The Trout Creek and Calderwood Telephone Company were established on August 29, 1910, with the help of George Hardes, J. S. Weidman, and Louis Anderson of the Calderwood Lumber Company. The board of directors elected in 1912 were: Louis Anderson, president; George Hardes, vice president; John Gerritts, treasurer; M. J. Clossey, secretary; and John B. Webb. There were 30 subscribers after one year's existence; the lines connected prominent farms and gave immediate communication between Trout Creek and Calderwood. Miss Flora Martin was the switchboard operator when the telephone central was located in Hardes' Store. Later, it was located in her home where she operated in until her retirement in 1959.

An organizational meeting to develop the Midway Telephone Company was held on December 15, 1957, with 18 members present. A corporation was formed and a franchise obtained. Investors were to buy shares at $10 each, a minimum of five shares.

Michigan Bell personnel gave basic instructions to Robert Godell, who had been chosen as manager. Other officers were Earl Harris, president; Fred M. Fox, vice president; Anton Maki, secretary-treasurer. Directors were Robert Godell, Guy Nordine, and Francis Collins. They also gave a week's training to Jack Kangas and Leo Manninen, furnishing manuals for doing the exacting work.

Rev. Leslie Niemi typed and mimeographed the first directories, with three digit numbers. The first day of operation was August 15, 1959. (Boy, did the young people have fun!)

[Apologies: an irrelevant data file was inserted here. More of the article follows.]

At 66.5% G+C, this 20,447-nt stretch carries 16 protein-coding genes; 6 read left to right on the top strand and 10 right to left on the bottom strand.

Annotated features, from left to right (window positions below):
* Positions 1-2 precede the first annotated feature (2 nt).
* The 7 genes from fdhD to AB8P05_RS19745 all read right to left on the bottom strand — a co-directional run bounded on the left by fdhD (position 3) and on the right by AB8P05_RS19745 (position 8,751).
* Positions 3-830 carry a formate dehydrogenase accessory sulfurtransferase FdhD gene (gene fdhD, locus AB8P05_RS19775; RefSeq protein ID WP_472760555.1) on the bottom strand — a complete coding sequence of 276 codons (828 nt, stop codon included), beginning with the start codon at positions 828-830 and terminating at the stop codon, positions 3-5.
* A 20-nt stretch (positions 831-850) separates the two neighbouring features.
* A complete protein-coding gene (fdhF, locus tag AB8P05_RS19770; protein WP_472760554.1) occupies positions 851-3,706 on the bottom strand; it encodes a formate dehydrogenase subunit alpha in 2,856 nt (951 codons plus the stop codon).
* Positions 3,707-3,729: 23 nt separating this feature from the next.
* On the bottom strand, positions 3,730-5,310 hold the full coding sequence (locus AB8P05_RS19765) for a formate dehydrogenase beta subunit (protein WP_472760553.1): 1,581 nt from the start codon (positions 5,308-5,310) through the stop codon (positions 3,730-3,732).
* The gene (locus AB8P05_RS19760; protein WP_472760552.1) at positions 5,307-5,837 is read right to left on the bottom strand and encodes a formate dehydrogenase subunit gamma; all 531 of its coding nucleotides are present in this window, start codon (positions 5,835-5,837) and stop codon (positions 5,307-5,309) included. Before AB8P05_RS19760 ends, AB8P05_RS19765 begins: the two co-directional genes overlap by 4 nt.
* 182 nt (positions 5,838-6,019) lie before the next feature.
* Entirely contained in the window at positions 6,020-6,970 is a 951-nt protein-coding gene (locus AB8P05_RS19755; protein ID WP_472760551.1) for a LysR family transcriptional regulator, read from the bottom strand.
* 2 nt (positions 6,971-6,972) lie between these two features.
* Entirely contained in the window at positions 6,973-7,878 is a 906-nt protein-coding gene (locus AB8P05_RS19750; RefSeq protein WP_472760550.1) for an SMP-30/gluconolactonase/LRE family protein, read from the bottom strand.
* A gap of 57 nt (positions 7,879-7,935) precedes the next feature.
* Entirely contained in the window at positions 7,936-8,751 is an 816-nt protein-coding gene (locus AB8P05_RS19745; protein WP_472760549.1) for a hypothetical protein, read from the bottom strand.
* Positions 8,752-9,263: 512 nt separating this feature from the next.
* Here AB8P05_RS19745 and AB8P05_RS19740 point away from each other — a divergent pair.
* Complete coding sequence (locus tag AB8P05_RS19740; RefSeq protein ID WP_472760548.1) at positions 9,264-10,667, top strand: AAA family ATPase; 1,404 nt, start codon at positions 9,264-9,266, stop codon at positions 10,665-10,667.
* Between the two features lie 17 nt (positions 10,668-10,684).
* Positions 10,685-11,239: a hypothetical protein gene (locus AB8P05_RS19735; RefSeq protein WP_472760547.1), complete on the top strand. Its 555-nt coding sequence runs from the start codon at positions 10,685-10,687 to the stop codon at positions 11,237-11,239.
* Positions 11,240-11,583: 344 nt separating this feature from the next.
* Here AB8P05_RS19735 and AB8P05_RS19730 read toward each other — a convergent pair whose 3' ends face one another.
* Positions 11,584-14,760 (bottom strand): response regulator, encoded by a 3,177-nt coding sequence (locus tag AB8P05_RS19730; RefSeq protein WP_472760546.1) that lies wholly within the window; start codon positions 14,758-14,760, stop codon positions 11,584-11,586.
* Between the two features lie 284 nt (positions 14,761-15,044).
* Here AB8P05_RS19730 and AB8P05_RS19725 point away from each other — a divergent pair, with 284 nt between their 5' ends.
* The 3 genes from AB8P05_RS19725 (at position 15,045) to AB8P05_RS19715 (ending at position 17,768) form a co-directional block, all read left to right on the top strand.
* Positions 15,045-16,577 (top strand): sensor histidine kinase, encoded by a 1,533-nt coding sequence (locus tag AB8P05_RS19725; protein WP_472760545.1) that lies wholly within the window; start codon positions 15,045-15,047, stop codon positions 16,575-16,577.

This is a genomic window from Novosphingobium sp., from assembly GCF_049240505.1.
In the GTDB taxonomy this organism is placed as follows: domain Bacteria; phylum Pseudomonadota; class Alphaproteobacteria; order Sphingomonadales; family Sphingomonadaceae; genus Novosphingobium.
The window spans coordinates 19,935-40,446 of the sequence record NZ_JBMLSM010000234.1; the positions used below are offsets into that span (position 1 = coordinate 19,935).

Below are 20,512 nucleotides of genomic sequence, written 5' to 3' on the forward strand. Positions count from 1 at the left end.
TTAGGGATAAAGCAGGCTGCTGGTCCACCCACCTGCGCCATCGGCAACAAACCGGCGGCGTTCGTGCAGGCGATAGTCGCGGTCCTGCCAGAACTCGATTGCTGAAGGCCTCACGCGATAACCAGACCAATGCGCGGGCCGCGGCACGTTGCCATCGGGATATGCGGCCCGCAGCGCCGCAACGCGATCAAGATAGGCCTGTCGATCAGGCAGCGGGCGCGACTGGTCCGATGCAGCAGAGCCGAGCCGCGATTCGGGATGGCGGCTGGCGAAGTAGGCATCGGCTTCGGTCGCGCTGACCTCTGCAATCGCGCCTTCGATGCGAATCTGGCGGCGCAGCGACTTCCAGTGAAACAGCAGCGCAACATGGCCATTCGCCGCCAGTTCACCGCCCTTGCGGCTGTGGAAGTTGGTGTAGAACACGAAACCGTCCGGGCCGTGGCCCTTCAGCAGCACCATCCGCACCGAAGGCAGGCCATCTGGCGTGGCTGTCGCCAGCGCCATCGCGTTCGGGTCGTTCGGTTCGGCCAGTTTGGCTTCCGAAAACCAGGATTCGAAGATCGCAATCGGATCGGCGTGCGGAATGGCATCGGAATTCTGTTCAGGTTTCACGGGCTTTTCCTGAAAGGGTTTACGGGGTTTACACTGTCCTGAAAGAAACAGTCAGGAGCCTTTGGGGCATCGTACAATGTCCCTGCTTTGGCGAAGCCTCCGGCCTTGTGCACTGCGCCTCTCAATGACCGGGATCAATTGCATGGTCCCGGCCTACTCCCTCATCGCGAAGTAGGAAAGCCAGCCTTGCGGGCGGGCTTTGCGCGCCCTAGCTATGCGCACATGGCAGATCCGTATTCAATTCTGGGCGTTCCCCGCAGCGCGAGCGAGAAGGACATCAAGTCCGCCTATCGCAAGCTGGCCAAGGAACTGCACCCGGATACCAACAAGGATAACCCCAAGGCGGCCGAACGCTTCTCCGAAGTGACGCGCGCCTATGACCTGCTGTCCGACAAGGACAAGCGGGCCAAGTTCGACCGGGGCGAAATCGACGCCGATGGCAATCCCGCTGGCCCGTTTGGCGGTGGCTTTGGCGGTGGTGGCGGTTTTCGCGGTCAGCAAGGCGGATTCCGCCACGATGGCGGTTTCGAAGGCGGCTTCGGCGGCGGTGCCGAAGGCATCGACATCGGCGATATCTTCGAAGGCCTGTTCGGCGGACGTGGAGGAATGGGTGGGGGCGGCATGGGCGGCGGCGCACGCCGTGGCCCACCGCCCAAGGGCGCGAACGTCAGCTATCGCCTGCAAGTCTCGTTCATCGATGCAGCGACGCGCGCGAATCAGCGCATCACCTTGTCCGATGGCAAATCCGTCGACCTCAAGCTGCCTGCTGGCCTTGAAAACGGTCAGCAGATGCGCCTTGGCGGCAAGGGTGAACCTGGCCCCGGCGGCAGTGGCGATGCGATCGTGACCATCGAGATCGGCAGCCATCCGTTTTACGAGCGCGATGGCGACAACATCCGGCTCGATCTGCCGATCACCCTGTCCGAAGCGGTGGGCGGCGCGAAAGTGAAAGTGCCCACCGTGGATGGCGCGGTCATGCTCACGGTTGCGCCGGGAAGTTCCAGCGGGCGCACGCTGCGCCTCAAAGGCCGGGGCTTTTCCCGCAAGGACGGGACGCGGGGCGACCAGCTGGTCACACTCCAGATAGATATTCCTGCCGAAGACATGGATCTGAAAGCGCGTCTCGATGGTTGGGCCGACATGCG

Lydia Maki of Kenton was clerk and the "Complaint Department." Forty-six families had service. By February 1960 the west end of the township was hooked up.

A new switchboard and larger building came into use April 1964. This brought the party lines to only the number being called getting the ring. In 1975, Direct Distance dialing, even internationally, was made possible.

Men from Trout Creek employed by the company have been Fred Fox, Jack Kangas, Gerald Perttula, Ed Tibbitts, Nels Tahtinen, Ray Knivila, and Glenn Martz Construction Company.

The telegraph office was at the D.S.S. & A. Depot. Incoming messages were delivered by the post office.


George Hardes brought electricity to the town with the purchase of a dynamo installed in the company powerhouse and the turbine to bring electrical power to the homes and business places in town. The lights brightened when the show was over. Weidman Lumber Company and DeLaitre and Anderson companies each had their own electric lighting plants. In 1929 Wisconsin-Michigan Power Company extended their lines and services in this area; the Rural Electrification Association followed around 1940. The Wisconsin Michigan Power Company is presently named Wisconsin Electric Power Company of Milwaukee.

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Created by Lynn V. Boston. Last update 18-Feb-1997.